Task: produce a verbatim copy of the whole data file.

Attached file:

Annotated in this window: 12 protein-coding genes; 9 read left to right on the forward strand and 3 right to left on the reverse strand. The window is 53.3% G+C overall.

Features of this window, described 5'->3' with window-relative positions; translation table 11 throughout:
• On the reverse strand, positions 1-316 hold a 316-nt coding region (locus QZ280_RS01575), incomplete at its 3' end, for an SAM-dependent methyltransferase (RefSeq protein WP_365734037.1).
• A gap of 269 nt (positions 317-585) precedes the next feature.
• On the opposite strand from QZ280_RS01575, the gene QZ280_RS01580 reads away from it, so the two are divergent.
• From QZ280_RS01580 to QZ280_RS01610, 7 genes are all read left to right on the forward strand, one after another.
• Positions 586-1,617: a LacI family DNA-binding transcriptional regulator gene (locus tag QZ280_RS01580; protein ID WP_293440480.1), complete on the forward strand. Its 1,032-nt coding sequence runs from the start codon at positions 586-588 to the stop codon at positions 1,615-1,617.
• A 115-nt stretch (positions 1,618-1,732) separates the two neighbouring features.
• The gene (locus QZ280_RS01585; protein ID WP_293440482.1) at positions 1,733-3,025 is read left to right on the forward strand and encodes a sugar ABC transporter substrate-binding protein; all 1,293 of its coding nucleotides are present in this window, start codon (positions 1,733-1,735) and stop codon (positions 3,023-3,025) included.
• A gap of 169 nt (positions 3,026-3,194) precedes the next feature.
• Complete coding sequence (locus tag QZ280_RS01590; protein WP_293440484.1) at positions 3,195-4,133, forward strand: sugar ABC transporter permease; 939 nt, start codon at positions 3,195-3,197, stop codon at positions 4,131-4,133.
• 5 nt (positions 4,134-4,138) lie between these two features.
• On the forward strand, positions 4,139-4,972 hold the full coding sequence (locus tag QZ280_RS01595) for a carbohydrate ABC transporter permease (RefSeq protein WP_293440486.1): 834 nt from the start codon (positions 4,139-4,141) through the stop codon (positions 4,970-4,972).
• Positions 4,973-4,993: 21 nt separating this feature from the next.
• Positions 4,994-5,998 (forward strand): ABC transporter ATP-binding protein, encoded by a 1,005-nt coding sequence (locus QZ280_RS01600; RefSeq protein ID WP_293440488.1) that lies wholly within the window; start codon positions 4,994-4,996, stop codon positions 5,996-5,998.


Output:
Annotated in this window: 12 protein-coding genes; 9 read left to right on the forward strand and 3 right to left on the reverse strand. The window is 53.3% G+C overall.

Features of this window, described 5'->3' with window-relative positions; translation table 11 throughout:
• On the reverse strand, positions 1-316 hold a 316-nt coding region (locus QZ280_RS01575), incomplete at its 3' end, for an SAM-dependent methyltransferase (RefSeq protein WP_365734037.1).
• A gap of 269 nt (positions 317-585) precedes the next feature.
• On the opposite strand from QZ280_RS01575, the gene QZ280_RS01580 reads away from it, so the two are divergent.
• From QZ280_RS01580 to QZ280_RS01610, 7 genes are all read left to right on the forward strand, one after another.
• Positions 586-1,617: a LacI family DNA-binding transcriptional regulator gene (locus tag QZ280_RS01580; protein ID WP_293440480.1), complete on the forward strand. Its 1,032-nt coding sequence runs from the start codon at positions 586-588 to the stop codon at positions 1,615-1,617.
• A 115-nt stretch (positions 1,618-1,732) separates the two neighbouring features.
• The gene (locus QZ280_RS01585; protein ID WP_293440482.1) at positions 1,733-3,025 is read left to right on the forward strand and encodes a sugar ABC transporter substrate-binding protein; all 1,293 of its coding nucleotides are present in this window, start codon (positions 1,733-1,735) and stop codon (positions 3,023-3,025) included.
• A gap of 169 nt (positions 3,026-3,194) precedes the next feature.
• Complete coding sequence (locus tag QZ280_RS01590; protein WP_293440484.1) at positions 3,195-4,133, forward strand: sugar ABC transporter permease; 939 nt, start codon at positions 3,195-3,197, stop codon at positions 4,131-4,133.
• 5 nt (positions 4,134-4,138) lie between these two features.
• On the forward strand, positions 4,139-4,972 hold the full coding sequence (locus tag QZ280_RS01595) for a carbohydrate ABC transporter permease (RefSeq protein WP_293440486.1): 834 nt from the start codon (positions 4,139-4,141) through the stop codon (positions 4,970-4,972).
• Positions 4,973-4,993: 21 nt separating this feature from the next.
• Positions 4,994-5,998 (forward strand): ABC transporter ATP-binding protein, encoded by a 1,005-nt coding sequence (locus QZ280_RS01600; RefSeq protein ID WP_293440488.1) that lies wholly within the window; start codon positions 4,994-4,996, stop codon positions 5,996-5,998.